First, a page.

This Day in History (20-Nov-1985) – Microsoft ships Windows 1.0

In 1975, two young computer enthusiasts, Bill Gates and Paul Allen formed a partnership called Microsoft. Like most start-ups, Microsoft began small, but had a huge vision—a computer on every desktop and in every home. In June 1980, they hired Gates’ former Harvard classmate Steve Ballmer to help run the company. The next month, IBM approached Microsoft about a project code-named “Chess.” In response, Microsoft focused on a new operating system—the software that manages, or runs, the computer hardware and also serves to bridge the gap between the computer hardware and programs, such as a word processor. They named their new operating system “MS‑DOS (Microsoft Disk Operating System).” When the IBM PC running MS‑DOS shiped in 1981, it introduced a whole new language to the general public. Typing “C:” and various cryptic commands gradually became part of daily work. People discovered the backslash (\) key.

MS‑DOS was effective, but also proved difficult to understand for many people. Microsoft worked on the first version of a new operating system. Interface Manager was the code name and was considered as the final name, but Windows prevailed because it best described the boxes or computing “windows” that were fundamental to the new system. Windows was announced in 1983, but it took a while to develop. On November 20, 1985, two years after the initial announcement, Microsoft shiped Windows 1.0. Now, rather than typing MS‑DOS commands, one just moved a mouse to point and clicked your way through screens, or “windows.” Bill Gates said, “It is unique software designed for the serious PC user.” There were drop-down menus, scroll bars, icons, and dialog boxes that made programs easier to learn and use. One was able to switch among several programs without having to quit and restart each one. Windows 1.0 shiped with several programs, including MS‑DOS file management, Paint, Windows Writer, Notepad, Calculator, and a calendar, card file, and clock to  manage day-to-day activities. There was even a game—Reversi.

Windows 1.0 was a flop comapred to Macintosh, as described by many critics. But it also was the embodiment of a technology vision which created a tech empire.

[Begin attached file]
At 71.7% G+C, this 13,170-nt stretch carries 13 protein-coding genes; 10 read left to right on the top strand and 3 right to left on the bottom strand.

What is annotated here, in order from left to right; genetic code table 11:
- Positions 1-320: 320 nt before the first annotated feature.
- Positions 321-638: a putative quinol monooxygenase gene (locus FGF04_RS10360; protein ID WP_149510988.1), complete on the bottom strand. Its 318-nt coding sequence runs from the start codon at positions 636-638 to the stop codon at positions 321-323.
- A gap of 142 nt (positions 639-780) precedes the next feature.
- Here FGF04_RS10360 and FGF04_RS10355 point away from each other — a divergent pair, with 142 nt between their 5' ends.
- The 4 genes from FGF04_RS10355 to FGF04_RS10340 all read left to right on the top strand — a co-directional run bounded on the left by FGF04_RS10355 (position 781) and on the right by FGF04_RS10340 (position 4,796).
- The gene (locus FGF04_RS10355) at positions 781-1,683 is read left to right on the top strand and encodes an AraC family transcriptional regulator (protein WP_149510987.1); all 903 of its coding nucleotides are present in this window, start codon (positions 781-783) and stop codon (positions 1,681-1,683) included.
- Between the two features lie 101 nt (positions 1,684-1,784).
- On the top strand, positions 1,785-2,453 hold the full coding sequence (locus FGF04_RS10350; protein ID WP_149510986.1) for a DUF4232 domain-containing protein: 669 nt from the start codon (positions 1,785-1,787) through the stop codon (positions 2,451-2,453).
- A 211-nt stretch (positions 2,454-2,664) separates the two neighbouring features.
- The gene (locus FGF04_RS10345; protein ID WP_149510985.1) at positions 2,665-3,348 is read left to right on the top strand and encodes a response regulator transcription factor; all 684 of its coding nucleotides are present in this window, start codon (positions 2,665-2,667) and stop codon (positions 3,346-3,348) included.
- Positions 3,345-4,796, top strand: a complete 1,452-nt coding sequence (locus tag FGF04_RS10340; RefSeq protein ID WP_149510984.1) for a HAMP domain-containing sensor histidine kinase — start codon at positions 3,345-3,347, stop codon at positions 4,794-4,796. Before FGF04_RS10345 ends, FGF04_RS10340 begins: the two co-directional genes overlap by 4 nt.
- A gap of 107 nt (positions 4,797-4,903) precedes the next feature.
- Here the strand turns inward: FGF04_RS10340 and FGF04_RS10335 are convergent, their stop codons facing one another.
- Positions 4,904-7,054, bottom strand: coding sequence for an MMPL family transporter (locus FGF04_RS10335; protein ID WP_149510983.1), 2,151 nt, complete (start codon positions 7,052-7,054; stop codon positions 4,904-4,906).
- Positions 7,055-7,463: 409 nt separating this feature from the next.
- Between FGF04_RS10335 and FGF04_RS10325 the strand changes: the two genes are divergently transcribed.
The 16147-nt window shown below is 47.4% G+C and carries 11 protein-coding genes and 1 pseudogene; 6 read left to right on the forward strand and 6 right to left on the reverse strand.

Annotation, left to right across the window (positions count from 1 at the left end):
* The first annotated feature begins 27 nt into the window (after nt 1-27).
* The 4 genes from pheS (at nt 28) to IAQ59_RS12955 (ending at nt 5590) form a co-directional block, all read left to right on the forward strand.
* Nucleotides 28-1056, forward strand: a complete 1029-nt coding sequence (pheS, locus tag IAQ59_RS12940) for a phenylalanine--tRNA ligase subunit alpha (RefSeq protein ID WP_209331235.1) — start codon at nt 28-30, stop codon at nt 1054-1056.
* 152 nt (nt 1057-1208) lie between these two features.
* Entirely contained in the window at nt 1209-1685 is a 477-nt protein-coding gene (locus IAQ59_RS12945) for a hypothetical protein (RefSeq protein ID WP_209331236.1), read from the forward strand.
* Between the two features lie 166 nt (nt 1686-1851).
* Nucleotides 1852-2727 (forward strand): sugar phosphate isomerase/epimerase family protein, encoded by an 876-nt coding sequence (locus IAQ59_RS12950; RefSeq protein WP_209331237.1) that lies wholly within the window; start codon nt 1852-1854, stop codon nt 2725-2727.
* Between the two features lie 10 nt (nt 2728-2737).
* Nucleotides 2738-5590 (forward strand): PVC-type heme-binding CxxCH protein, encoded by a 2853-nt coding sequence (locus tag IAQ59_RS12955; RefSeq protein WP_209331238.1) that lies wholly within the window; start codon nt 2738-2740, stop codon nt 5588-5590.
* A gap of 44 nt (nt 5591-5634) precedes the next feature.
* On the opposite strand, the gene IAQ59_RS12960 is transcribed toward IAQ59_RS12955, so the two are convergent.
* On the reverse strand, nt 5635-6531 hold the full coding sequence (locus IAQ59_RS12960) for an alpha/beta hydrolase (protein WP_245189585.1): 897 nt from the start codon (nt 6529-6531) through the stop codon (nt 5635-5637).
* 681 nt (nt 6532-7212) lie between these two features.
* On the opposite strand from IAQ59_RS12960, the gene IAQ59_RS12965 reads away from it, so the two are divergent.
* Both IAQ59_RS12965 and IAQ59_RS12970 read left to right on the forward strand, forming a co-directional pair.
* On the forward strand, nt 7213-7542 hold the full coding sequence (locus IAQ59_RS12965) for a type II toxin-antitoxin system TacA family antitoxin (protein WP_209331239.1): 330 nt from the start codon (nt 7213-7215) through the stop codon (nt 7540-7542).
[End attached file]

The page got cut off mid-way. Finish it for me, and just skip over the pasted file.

This Day in History (3-Mar-78) – Shaliwahan Shaka Hindu Calender started

The two calendars most widely used in India today are the Vikrama calendar followed in Western and Northern India, and the Shalivahana or Saka calendar which is followed in Andhra Pradesh, Karnataka, Maharashtra and Goa.

In the year 56 BCE, Vikrama Samvat era was founded by the emperor Vikramaditya of Ujjain following his victory over the Sakas. Later, in a similar fashion, Satavahana king Gautamiputra Satakarni initiated the Saka era to celebrate his victory against the Sakas in the year 78 CE.

The Vikrama calendar begins with the month of Baiśākha or Vaiśākha (April). The Shalivahana calendar begins with the month of Chaitra (March) and the Ugadi/Gudi Padwa festivals mark the new year. Each month in the Shalivahana calendar begins with the ‘shukla paksha’ and is followed by the ‘krishna paksha’, the opposite obtains in the Vikrama calendar.

Both these calendars are based on the concept of lunar year. The lunar year is divided into 12 months and make up the six seasons. Since the calendar is based on the phases of the moon, the twelve months take 354 days, 8 hours and 34.28 seconds. This creates a difference of 10 days, 21 hours and 35.16 seconds from the actual solar year (365 days, 6 hours, 9.54 seconds). When the accumulated difference exceeds 29 days, 12 hours, 44 minutes and 2.865 seconds, an adjustment is made with an extra month (Adhika Maas), which carries the name of the previous or the next month, depending on the proximity of the month. Normally, seven extra months occur in 19 years. This calendar is mentioned in Anuwalk 6, Sookta 25 and mantra 8 of Rigvedah Sanhita. And thus has been in practice for at least 6000 years before Buddha. The mantra also mentions Adhika Maas.